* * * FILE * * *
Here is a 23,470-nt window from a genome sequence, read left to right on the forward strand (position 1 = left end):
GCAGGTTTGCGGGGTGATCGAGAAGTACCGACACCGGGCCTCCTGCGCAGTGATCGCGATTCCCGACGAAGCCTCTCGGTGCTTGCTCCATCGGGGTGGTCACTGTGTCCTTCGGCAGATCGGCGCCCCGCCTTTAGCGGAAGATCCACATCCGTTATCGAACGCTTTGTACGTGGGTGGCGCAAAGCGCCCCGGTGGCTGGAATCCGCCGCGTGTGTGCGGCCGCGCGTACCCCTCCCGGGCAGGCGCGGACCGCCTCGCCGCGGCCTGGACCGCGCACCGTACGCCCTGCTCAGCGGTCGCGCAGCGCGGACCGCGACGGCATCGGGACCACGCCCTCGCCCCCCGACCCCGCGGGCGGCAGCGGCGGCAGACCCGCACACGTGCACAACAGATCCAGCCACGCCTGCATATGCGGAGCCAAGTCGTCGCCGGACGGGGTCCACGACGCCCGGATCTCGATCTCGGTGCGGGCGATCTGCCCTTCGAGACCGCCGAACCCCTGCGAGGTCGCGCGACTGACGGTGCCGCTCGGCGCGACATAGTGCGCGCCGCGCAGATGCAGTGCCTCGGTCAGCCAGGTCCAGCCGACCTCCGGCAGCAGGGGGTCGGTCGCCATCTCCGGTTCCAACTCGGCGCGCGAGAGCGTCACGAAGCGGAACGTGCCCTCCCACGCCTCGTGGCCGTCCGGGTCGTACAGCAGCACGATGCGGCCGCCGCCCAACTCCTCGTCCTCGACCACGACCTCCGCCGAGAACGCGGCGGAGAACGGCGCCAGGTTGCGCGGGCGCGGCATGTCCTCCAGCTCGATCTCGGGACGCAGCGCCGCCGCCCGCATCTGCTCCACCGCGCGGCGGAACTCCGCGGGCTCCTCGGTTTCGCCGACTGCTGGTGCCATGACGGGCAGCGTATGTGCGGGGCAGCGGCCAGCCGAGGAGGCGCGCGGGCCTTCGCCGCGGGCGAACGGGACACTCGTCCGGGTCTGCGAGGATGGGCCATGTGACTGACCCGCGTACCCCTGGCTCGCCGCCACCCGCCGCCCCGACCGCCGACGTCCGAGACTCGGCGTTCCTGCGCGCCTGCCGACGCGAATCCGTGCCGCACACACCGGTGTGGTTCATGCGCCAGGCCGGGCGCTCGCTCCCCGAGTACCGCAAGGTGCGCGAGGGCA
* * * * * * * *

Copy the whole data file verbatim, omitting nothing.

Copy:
Here is a 23,470-nt window from a genome sequence, read left to right on the forward strand (position 1 = left end):
GCAGGTTTGCGGGGTGATCGAGAAGTACCGACACCGGGCCTCCTGCGCAGTGATCGCGATTCCCGACGAAGCCTCTCGGTGCTTGCTCCATCGGGGTGGTCACTGTGTCCTTCGGCAGATCGGCGCCCCGCCTTTAGCGGAAGATCCACATCCGTTATCGAACGCTTTGTACGTGGGTGGCGCAAAGCGCCCCGGTGGCTGGAATCCGCCGCGTGTGTGCGGCCGCGCGTACCCCTCCCGGGCAGGCGCGGACCGCCTCGCCGCGGCCTGGACCGCGCACCGTACGCCCTGCTCAGCGGTCGCGCAGCGCGGACCGCGACGGCATCGGGACCACGCCCTCGCCCCCCGACCCCGCGGGCGGCAGCGGCGGCAGACCCGCACACGTGCACAACAGATCCAGCCACGCCTGCATATGCGGAGCCAAGTCGTCGCCGGACGGGGTCCACGACGCCCGGATCTCGATCTCGGTGCGGGCGATCTGCCCTTCGAGACCGCCGAACCCCTGCGAGGTCGCGCGACTGACGGTGCCGCTCGGCGCGACATAGTGCGCGCCGCGCAGATGCAGTGCCTCGGTCAGCCAGGTCCAGCCGACCTCCGGCAGCAGGGGGTCGGTCGCCATCTCCGGTTCCAACTCGGCGCGCGAGAGCGTCACGAAGCGGAACGTGCCCTCCCACGCCTCGTGGCCGTCCGGGTCGTACAGCAGCACGATGCGGCCGCCGCCCAACTCCTCGTCCTCGACCACGACCTCCGCCGAGAACGCGGCGGAGAACGGCGCCAGGTTGCGCGGGCGCGGCATGTCCTCCAGCTCGATCTCGGGACGCAGCGCCGCCGCCCGCATCTGCTCCACCGCGCGGCGGAACTCCGCGGGCTCCTCGGTTTCGCCGACTGCTGGTGCCATGACGGGCAGCGTATGTGCGGGGCAGCGGCCAGCCGAGGAGGCGCGCGGGCCTTCGCCGCGGGCGAACGGGACACTCGTCCGGGTCTGCGAGGATGGGCCATGTGACTGACCCGCGTACCCCTGGCTCGCCGCCACCCGCCGCCCCGACCGCCGACGTCCGAGACTCGGCGTTCCTGCGCGCCTGCCGACGCGAATCCGTGCCGCACACACCGGTGTGGTTCATGCGCCAGGCCGGGCGCTCGCTCCCCGAGTACCGCAAGGTGCGCGAGGGCA